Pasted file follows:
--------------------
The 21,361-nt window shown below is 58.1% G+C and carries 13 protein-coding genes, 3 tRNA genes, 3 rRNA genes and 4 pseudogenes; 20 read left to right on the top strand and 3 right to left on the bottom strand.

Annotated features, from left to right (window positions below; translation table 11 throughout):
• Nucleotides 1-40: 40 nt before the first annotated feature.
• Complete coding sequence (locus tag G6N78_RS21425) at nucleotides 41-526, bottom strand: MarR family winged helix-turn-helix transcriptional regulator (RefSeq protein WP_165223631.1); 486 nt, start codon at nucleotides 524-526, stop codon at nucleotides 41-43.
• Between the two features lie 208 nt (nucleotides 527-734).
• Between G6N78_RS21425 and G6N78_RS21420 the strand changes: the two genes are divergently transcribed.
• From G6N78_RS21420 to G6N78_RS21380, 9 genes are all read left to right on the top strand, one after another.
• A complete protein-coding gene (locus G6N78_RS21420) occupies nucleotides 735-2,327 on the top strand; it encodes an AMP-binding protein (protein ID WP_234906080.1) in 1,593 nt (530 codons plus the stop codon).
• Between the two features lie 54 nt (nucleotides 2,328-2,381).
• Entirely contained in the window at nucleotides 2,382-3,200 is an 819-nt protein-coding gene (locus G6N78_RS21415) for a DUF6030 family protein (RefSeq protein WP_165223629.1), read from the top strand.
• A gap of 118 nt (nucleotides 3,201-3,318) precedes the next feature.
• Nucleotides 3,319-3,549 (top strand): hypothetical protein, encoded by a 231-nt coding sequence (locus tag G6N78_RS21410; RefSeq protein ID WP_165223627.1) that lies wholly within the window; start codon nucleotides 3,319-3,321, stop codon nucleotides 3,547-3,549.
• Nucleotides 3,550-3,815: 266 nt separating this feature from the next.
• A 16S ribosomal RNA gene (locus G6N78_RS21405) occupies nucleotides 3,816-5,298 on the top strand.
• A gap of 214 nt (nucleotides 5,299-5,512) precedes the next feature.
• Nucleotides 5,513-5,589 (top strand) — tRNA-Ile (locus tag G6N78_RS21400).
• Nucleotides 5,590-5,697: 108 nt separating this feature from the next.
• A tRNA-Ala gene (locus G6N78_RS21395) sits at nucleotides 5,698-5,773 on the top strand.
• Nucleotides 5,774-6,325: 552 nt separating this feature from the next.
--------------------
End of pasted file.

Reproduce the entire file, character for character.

The 21,361-nt window shown below is 58.1% G+C and carries 13 protein-coding genes, 3 tRNA genes, 3 rRNA genes and 4 pseudogenes; 20 read left to right on the top strand and 3 right to left on the bottom strand.

Annotated features, from left to right (window positions below; translation table 11 throughout):
• Nucleotides 1-40: 40 nt before the first annotated feature.
• Complete coding sequence (locus tag G6N78_RS21425) at nucleotides 41-526, bottom strand: MarR family winged helix-turn-helix transcriptional regulator (RefSeq protein WP_165223631.1); 486 nt, start codon at nucleotides 524-526, stop codon at nucleotides 41-43.
• Between the two features lie 208 nt (nucleotides 527-734).
• Between G6N78_RS21425 and G6N78_RS21420 the strand changes: the two genes are divergently transcribed.
• From G6N78_RS21420 to G6N78_RS21380, 9 genes are all read left to right on the top strand, one after another.
• A complete protein-coding gene (locus G6N78_RS21420) occupies nucleotides 735-2,327 on the top strand; it encodes an AMP-binding protein (protein ID WP_234906080.1) in 1,593 nt (530 codons plus the stop codon).
• Between the two features lie 54 nt (nucleotides 2,328-2,381).
• Entirely contained in the window at nucleotides 2,382-3,200 is an 819-nt protein-coding gene (locus G6N78_RS21415) for a DUF6030 family protein (RefSeq protein WP_165223629.1), read from the top strand.
• A gap of 118 nt (nucleotides 3,201-3,318) precedes the next feature.
• Nucleotides 3,319-3,549 (top strand): hypothetical protein, encoded by a 231-nt coding sequence (locus tag G6N78_RS21410; RefSeq protein ID WP_165223627.1) that lies wholly within the window; start codon nucleotides 3,319-3,321, stop codon nucleotides 3,547-3,549.
• Nucleotides 3,550-3,815: 266 nt separating this feature from the next.
• A 16S ribosomal RNA gene (locus G6N78_RS21405) occupies nucleotides 3,816-5,298 on the top strand.
• A gap of 214 nt (nucleotides 5,299-5,512) precedes the next feature.
• Nucleotides 5,513-5,589 (top strand) — tRNA-Ile (locus tag G6N78_RS21400).
• Nucleotides 5,590-5,697: 108 nt separating this feature from the next.
• A tRNA-Ala gene (locus G6N78_RS21395) sits at nucleotides 5,698-5,773 on the top strand.
• Nucleotides 5,774-6,325: 552 nt separating this feature from the next.